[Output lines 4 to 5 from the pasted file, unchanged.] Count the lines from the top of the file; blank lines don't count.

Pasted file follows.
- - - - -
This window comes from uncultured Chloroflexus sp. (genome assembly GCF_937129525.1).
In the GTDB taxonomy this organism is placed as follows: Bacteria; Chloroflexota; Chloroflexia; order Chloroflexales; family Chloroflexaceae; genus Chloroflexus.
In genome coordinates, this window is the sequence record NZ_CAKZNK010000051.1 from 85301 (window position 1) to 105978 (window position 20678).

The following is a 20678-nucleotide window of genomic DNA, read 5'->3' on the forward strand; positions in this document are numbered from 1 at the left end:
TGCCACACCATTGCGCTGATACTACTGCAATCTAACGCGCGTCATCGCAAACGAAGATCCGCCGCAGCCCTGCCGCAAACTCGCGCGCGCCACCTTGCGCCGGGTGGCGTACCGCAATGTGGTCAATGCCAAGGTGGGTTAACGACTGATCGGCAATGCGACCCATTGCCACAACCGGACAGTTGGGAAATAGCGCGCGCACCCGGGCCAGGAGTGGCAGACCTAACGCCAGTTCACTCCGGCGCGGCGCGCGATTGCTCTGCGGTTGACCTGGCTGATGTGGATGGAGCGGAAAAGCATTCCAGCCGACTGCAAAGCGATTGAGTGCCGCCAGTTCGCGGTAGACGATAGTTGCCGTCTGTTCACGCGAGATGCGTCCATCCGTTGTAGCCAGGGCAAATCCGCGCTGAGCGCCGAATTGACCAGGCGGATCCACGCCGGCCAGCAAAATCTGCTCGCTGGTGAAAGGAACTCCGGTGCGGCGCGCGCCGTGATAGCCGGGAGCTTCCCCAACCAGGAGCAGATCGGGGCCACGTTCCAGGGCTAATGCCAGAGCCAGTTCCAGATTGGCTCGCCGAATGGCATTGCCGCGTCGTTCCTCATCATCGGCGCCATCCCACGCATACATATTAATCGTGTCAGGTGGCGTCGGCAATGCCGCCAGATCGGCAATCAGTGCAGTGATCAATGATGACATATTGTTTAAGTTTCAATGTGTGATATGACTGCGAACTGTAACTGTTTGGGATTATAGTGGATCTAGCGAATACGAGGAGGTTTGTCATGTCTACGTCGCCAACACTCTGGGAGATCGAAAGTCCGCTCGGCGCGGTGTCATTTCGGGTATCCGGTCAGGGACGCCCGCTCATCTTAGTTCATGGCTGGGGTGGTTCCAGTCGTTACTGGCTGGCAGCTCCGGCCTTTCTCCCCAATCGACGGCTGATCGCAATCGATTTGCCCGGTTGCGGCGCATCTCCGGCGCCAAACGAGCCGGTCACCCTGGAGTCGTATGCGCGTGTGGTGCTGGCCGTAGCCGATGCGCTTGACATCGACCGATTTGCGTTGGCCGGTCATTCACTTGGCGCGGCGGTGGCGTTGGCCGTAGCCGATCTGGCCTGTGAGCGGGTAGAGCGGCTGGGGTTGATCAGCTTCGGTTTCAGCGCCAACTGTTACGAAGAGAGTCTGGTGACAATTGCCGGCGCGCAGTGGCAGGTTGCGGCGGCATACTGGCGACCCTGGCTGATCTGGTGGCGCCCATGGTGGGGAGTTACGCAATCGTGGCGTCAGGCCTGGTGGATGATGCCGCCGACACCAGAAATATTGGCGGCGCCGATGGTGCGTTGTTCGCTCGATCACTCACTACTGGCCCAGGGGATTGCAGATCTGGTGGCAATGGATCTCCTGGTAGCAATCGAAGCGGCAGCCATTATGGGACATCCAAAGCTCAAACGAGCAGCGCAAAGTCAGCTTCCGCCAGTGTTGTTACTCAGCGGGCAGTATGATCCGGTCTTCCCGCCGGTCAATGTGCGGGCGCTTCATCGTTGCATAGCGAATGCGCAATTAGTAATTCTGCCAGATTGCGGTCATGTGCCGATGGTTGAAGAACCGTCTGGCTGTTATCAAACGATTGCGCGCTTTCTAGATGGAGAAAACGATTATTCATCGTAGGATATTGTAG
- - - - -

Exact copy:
The following is a 20678-nucleotide window of genomic DNA, read 5'->3' on the forward strand; positions in this document are numbered from 1 at the left end:
TGCCACACCATTGCGCTGATACTACTGCAATCTAACGCGCGTCATCGCAAACGAAGATCCGCCGCAGCCCTGCCGCAAACTCGCGCGCGCCACCTTGCGCCGGGTGGCGTACCGCAATGTGGTCAATGCCAAGGTGGGTTAACGACTGATCGGCAATGCGACCCATTGCCACAACCGGACAGTTGGGAAATAGCGCGCGCACCCGGGCCAGGAGTGGCAGACCTAACGCCAGTTCACTCCGGCGCGGCGCGCGATTGCTCTGCGGTTGACCTGGCTGATGTGGATGGAGCGGAAAAGCATTCCAGCCGACTGCAAAGCGATTGAGTGCCGCCAGTTCGCGGTAGACGATAGTTGCCGTCTGTTCACGCGAGATGCGTCCATCCGTTGTAGCCAGGGCAAATCCGCGCTGAGCGCCGAATTGACCAGGCGGATCCACGCCGGCCAGCAAAATCTGCTCGCTGGTGAAAGGAACTCCGGTGCGGCGCGCGCCGTGATAGCCGGGAGCTTCCCCAACCAGGAGCAGATCGGGGCCACGTTCCAGGGCTAATGCCAGAGCCAGTTCCAGATTGGCTCGCCGAATGGCATTGCCGCGTCGTTCCTCATCATCGGCGCCATCCCACGCATACATATTAATCGTGTCAGGTGGCGTCGGCAATGCCGCCAGATCGGCAATCAGTGCAGTGATCAATGATGACATATTGTTTAAGTTTCAATGTGTGATATGACTGCGAACTGTAACTGTTTGGGATTATAGTGGATCTAGCGAATACGAGGAGGTTTGTCATGTCTACGTCGCCAACACTCTGGGAGATCGAAAGTCCGCTCGGCGCGGTGTCATTTCGGGTATCCGGTCAGGGACGCCCGCTCATCTTAGTTCATGGCTGGGGTGGTTCCAGTCGTTACTGGCTGGCAGCTCCGGCCTTTCTCCCCAATCGACGGCTGATCGCAATCGATTTGCCCGGTTGCGGCGCATCTCCGGCGCCAAACGAGCCGGTCACCCTGGAGTCGTATGCGCGTGTGGTGCTGGCCGTAGCCGATGCGCTTGACATCGACCGATTTGCGTTGGCCGGTCATTCACTTGGCGCGGCGGTGGCGTTGGCCGTAGCCGATCTGGCCTGTGAGCGGGTAGAGCGGCTGGGGTTGATCAGCTTCGGTTTCAGCGCCAACTGTTACGAAGAGAGTCTGGTGACAATTGCCGGCGCGCAGTGGCAGGTTGCGGCGGCATACTGGCGACCCTGGCTGATCTGGTGGCGCCCATGGTGGGGAGTTACGCAATCGTGGCGTCAGGCCTGGTGGATGATGCCGCCGACACCAGAAATATTGGCGGCGCCGATGGTGCGTTGTTCGCTCGATCACTCACTACTGGCCCAGGGGATTGCAGATCTGGTGGCAATGGATCTCCTGGTAGCAATCGAAGCGGCAGCCATTATGGGACATCCAAAGCTCAAACGAGCAGCGCAAAGTCAGCTTCCGCCAGTGTTGTTACTCAGCGGGCAGTATGATCCGGTCTTCCCGCCGGTCAATGTGCGGGCGCTTCATCGTTGCATAGCGAATGCGCAATTAGTAATTCTGCCAGATTGCGGTCATGTGCCGATGGTTGAAGAACCGTCTGGCTGTTATCAAACGATTGCGCGCTTTCTAGATGGAGAAAACGATTATTCATCGTAGGATATTGTAG